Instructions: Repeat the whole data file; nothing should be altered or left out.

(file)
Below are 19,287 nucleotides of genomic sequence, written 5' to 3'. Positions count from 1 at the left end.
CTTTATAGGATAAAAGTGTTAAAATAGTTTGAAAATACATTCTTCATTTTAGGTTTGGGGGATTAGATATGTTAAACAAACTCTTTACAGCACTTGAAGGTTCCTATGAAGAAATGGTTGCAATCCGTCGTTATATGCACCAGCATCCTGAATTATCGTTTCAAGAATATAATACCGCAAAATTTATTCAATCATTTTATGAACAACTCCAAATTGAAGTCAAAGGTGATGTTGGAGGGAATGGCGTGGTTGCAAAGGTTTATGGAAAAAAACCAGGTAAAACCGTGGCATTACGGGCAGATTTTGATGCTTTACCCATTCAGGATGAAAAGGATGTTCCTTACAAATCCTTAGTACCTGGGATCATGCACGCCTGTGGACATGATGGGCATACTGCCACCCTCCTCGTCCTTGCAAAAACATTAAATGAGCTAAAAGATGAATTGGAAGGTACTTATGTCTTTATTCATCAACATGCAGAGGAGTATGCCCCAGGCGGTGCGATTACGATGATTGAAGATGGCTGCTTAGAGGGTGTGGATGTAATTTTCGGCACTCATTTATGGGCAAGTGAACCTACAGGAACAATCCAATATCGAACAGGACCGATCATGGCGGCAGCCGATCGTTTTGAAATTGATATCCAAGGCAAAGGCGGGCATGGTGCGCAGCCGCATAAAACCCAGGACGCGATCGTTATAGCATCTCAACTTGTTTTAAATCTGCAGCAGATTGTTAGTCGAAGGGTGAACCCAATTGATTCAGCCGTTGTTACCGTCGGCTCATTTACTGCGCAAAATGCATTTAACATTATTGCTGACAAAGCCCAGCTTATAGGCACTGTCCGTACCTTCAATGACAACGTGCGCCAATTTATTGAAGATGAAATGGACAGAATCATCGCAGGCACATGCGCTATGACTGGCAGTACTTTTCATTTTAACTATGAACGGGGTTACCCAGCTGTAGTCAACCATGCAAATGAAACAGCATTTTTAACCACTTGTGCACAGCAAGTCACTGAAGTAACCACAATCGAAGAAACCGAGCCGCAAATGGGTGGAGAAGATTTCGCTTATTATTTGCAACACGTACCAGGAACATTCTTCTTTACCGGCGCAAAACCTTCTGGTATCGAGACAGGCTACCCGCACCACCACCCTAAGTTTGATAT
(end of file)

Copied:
Below are 19,287 nucleotides of genomic sequence, written 5' to 3'. Positions count from 1 at the left end.
CTTTATAGGATAAAAGTGTTAAAATAGTTTGAAAATACATTCTTCATTTTAGGTTTGGGGGATTAGATATGTTAAACAAACTCTTTACAGCACTTGAAGGTTCCTATGAAGAAATGGTTGCAATCCGTCGTTATATGCACCAGCATCCTGAATTATCGTTTCAAGAATATAATACCGCAAAATTTATTCAATCATTTTATGAACAACTCCAAATTGAAGTCAAAGGTGATGTTGGAGGGAATGGCGTGGTTGCAAAGGTTTATGGAAAAAAACCAGGTAAAACCGTGGCATTACGGGCAGATTTTGATGCTTTACCCATTCAGGATGAAAAGGATGTTCCTTACAAATCCTTAGTACCTGGGATCATGCACGCCTGTGGACATGATGGGCATACTGCCACCCTCCTCGTCCTTGCAAAAACATTAAATGAGCTAAAAGATGAATTGGAAGGTACTTATGTCTTTATTCATCAACATGCAGAGGAGTATGCCCCAGGCGGTGCGATTACGATGATTGAAGATGGCTGCTTAGAGGGTGTGGATGTAATTTTCGGCACTCATTTATGGGCAAGTGAACCTACAGGAACAATCCAATATCGAACAGGACCGATCATGGCGGCAGCCGATCGTTTTGAAATTGATATCCAAGGCAAAGGCGGGCATGGTGCGCAGCCGCATAAAACCCAGGACGCGATCGTTATAGCATCTCAACTTGTTTTAAATCTGCAGCAGATTGTTAGTCGAAGGGTGAACCCAATTGATTCAGCCGTTGTTACCGTCGGCTCATTTACTGCGCAAAATGCATTTAACATTATTGCTGACAAAGCCCAGCTTATAGGCACTGTCCGTACCTTCAATGACAACGTGCGCCAATTTATTGAAGATGAAATGGACAGAATCATCGCAGGCACATGCGCTATGACTGGCAGTACTTTTCATTTTAACTATGAACGGGGTTACCCAGCTGTAGTCAACCATGCAAATGAAACAGCATTTTTAACCACTTGTGCACAGCAAGTCACTGAAGTAACCACAATCGAAGAAACCGAGCCGCAAATGGGTGGAGAAGATTTCGCTTATTATTTGCAACACGTACCAGGAACATTCTTCTTTACCGGCGCAAAACCTTCTGGTATCGAGACAGGCTACCCGCACCACCACCCTAAGTTTGATAT